Thursday, August 3, 2017

Silver Bella

TigerBlog had an appointment yesterday to talk about where he currently stands with his retirement.

The person with whom he met was a very nice woman. She asked him what he's looking for out of retirement. He said a beach house and a French bulldog.

Is that asking too much?

She told him that her best advice about his retirement was to think of a lot of topics for the blog, because he'll have to be doing it for a few more decades.

Hey, no problem. There's always something to write about.

Some days it's easier than others. Like today.

TigerBlog had hoped to write about a gold medal for Bella Alarie at the U19 World Championships in women's basketball, held in Italy the last two weeks. Unfortunately, Alarie and her USA teammates had to settle for silver after falling to Russia 86-82 in the championship game Sunday.

Alarie was a first-team All-Ivy League selection and the Ivy League Rookie of the Year this past season for the Princeton women's basketball team. From opening night of the season, when she put up 24 points and seven rebounds against Rider, it was clear that Alarie was someone really special.

TigerBlog has said this about her before, but she is the most unique - and complete - women's basketball player Princeton has ever had. She's 6-4 on Princeton's roster and 6-5 on Team USA's roster, but she's hardly a back-to-the-basket player, though she could be if that's what you want.

She's a guard. She can get from above the three-point line to the basket in two steps. She can shoot three's. She can beat a press. She can run the break with the ball or on the wing. And she can defend.

In her freshman year, she set the Princeton record for blocked shots in a season. She also put up 377 points, which, if multiplied by four, takes her to 1,508. If she can improve by 59 points per season - or two per game basically - over her freshman year, then she'll break the Princeton career record of 1,683, held since 1990 by Sandi Bittler Leland.

There's a big jump to international basketball of course. Alarie was a starter at the World Championships for the Americans, and she averaged 7.3 points and 8.1 rebounds per game for the tournament.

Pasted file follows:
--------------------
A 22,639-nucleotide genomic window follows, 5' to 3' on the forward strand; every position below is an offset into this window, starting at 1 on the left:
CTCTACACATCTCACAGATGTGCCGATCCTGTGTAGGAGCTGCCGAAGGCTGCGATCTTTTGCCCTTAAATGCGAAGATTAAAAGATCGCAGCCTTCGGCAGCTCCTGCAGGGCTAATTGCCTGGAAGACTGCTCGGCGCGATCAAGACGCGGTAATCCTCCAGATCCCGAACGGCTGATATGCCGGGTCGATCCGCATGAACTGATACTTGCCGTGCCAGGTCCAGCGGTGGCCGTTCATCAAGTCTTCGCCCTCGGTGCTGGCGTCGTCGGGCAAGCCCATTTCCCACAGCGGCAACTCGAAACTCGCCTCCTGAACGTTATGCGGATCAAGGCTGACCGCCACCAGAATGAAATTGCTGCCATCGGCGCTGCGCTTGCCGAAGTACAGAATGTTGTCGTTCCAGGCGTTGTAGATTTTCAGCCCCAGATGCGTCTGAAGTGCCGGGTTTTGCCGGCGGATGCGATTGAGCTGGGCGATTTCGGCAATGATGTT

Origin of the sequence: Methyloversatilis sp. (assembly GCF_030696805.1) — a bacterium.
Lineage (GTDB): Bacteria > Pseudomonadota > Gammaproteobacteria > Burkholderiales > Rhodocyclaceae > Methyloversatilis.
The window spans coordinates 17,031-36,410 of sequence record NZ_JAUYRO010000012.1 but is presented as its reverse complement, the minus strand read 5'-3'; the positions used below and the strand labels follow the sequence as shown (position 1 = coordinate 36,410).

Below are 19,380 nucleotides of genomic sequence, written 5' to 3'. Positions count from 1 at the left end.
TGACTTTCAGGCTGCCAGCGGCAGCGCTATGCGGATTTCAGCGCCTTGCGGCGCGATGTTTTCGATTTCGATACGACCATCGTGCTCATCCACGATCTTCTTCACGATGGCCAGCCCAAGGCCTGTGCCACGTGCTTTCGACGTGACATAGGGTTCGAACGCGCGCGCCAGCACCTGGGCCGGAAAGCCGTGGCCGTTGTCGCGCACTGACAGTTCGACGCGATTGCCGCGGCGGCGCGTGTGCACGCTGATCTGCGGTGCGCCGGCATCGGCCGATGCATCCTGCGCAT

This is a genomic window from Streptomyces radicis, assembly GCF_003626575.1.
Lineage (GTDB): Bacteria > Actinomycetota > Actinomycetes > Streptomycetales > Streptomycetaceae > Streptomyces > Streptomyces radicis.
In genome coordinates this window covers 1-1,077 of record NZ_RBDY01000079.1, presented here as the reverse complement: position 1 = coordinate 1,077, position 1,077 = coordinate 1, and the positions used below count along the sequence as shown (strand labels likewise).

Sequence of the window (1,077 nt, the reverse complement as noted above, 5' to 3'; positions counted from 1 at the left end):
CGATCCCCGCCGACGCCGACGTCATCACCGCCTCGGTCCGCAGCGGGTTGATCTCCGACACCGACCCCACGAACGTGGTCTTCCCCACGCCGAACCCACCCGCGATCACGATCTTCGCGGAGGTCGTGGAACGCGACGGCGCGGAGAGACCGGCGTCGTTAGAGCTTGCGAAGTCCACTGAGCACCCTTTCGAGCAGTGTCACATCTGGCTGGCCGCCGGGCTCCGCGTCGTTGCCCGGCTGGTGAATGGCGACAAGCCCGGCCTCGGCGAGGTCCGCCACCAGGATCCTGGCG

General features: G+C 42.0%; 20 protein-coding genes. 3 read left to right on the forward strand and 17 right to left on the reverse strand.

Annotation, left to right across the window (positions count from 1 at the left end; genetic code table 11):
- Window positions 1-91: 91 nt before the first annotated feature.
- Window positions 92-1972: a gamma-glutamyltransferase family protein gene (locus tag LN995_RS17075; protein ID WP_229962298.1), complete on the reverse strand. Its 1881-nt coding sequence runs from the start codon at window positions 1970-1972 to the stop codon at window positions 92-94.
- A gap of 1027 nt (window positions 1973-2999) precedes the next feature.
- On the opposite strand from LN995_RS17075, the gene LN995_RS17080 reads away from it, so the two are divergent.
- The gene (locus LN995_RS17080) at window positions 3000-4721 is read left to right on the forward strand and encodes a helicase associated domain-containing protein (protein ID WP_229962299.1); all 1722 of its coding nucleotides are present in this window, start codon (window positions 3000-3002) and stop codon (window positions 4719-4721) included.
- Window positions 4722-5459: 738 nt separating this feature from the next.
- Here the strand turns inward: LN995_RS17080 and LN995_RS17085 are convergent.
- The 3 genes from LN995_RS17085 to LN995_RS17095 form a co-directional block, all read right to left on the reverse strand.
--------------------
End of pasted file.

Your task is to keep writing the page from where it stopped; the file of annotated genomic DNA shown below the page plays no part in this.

You don't think that experience is going to translate to an improved Alarie when she gets back on the court at Jadwin Gym?

In an athletic program filled with standouts across 37 sports, Alarie is as much a must-see as any Princeton athlete whose last name doesn't rhyme with the field in the football stadium.

In all seriousness, if you haven't gotten a chance yet to see her play, make sure you do. You'll be impressed.

It's been a big summer for Princetonians in Europe. There's Alarie. There's all of the success at the Maccabiah Games in Israel and the World U23 Rowing Championships in Bulgaria.

To that list, you can add the World Championships in track and field, which are about to begin in London.

Princeton is represented there by recent alum Julia Ratcliffe and current assistant men's coach Robby Andrews. 

Ratcliffe is competing, obviously, in the hammer throw. She was a four-time All-America at Princeton and the 2014 NCAA champion, as well as a runner-up once and a fourth-place finisher this past year.

She's from New Zealand, though she's still spent a lot of time on this campus this summer training and competing. She's funny, laid back, extremely intelligent, really personable, really likeable - and one of the greatest female athletes in school history.

She just missed qualifying standard for the 2016 Olympic Games, despite being her country's record-holder in the event. Hopefully she'll be in the 2020 Games, in Tokyo.

Hopefully, too, Andrews will be there as well.

Andrews was in the Olympics last summer, the ones in Rio that began just about one year ago. Andrews was in the semifinals of the 1,500 when he was DQ'd on a really, really close call.

Had he not been ruled out of the final, he would have definitely been in the hunt for a medal.

Since then, Andrews has hardly given up. He came back to win the U.S. championship last month, defeating the 2016 Olympic gold medalist in the process.

To get to the World Championships, he needed to run the qualifying standard of 3:36.00. In fact, his winning time at the U.S. championships was more than seven seconds off the qualifying time.

He needed to get to 3:36 or below by July 12. On July 7, in a meet in New York, Andrews ran a 3:35.25.

That put him on a plane to London. By three-quarters of a second.

Like Ratcliffe, Andrews is laid back and really personable and really easy to root for. TigerBlog will be doing just that when they compete in London.

And so that's one more blog closer to retirement. Don't worry. TB has a million of them.

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